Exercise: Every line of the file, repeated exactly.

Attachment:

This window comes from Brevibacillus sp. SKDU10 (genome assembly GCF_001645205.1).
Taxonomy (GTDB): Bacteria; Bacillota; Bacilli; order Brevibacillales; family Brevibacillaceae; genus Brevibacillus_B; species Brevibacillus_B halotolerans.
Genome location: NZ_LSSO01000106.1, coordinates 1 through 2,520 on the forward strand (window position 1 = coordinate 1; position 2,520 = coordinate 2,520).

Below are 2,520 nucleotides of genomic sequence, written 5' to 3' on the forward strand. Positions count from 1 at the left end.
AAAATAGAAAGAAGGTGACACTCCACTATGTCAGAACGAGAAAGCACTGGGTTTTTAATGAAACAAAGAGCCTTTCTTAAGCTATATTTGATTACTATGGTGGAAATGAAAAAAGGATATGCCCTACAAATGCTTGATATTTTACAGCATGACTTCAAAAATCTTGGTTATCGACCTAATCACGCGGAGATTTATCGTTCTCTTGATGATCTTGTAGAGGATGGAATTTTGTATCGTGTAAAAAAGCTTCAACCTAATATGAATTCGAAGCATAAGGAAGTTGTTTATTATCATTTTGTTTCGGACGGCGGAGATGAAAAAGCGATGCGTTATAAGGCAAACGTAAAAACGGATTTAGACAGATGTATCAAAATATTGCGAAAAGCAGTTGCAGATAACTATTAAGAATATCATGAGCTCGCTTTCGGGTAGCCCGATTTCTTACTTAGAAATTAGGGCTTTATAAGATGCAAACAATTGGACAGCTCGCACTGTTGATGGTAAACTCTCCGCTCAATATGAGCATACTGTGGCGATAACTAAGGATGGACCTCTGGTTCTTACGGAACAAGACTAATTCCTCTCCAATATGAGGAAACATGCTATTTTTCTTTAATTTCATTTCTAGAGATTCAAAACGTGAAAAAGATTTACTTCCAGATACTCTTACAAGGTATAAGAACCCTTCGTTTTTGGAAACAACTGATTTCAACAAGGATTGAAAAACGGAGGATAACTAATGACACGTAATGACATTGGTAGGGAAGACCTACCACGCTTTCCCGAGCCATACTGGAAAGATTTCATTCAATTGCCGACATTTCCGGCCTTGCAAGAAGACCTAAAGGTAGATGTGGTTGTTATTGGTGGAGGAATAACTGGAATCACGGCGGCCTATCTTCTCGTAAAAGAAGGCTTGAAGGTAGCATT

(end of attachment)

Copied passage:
This window comes from Brevibacillus sp. SKDU10 (genome assembly GCF_001645205.1).
Taxonomy (GTDB): Bacteria; Bacillota; Bacilli; order Brevibacillales; family Brevibacillaceae; genus Brevibacillus_B; species Brevibacillus_B halotolerans.
Genome location: NZ_LSSO01000106.1, coordinates 1 through 2,520 on the forward strand (window position 1 = coordinate 1; position 2,520 = coordinate 2,520).

Below are 2,520 nucleotides of genomic sequence, written 5' to 3' on the forward strand. Positions count from 1 at the left end.
AAAATAGAAAGAAGGTGACACTCCACTATGTCAGAACGAGAAAGCACTGGGTTTTTAATGAAACAAAGAGCCTTTCTTAAGCTATATTTGATTACTATGGTGGAAATGAAAAAAGGATATGCCCTACAAATGCTTGATATTTTACAGCATGACTTCAAAAATCTTGGTTATCGACCTAATCACGCGGAGATTTATCGTTCTCTTGATGATCTTGTAGAGGATGGAATTTTGTATCGTGTAAAAAAGCTTCAACCTAATATGAATTCGAAGCATAAGGAAGTTGTTTATTATCATTTTGTTTCGGACGGCGGAGATGAAAAAGCGATGCGTTATAAGGCAAACGTAAAAACGGATTTAGACAGATGTATCAAAATATTGCGAAAAGCAGTTGCAGATAACTATTAAGAATATCATGAGCTCGCTTTCGGGTAGCCCGATTTCTTACTTAGAAATTAGGGCTTTATAAGATGCAAACAATTGGACAGCTCGCACTGTTGATGGTAAACTCTCCGCTCAATATGAGCATACTGTGGCGATAACTAAGGATGGACCTCTGGTTCTTACGGAACAAGACTAATTCCTCTCCAATATGAGGAAACATGCTATTTTTCTTTAATTTCATTTCTAGAGATTCAAAACGTGAAAAAGATTTACTTCCAGATACTCTTACAAGGTATAAGAACCCTTCGTTTTTGGAAACAACTGATTTCAACAAGGATTGAAAAACGGAGGATAACTAATGACACGTAATGACATTGGTAGGGAAGACCTACCACGCTTTCCCGAGCCATACTGGAAAGATTTCATTCAATTGCCGACATTTCCGGCCTTGCAAGAAGACCTAAAGGTAGATGTGGTTGTTATTGGTGGAGGAATAACTGGAATCACGGCGGCCTATCTTCTCGTAAAAGAAGGCTTGAAGGTAGCATT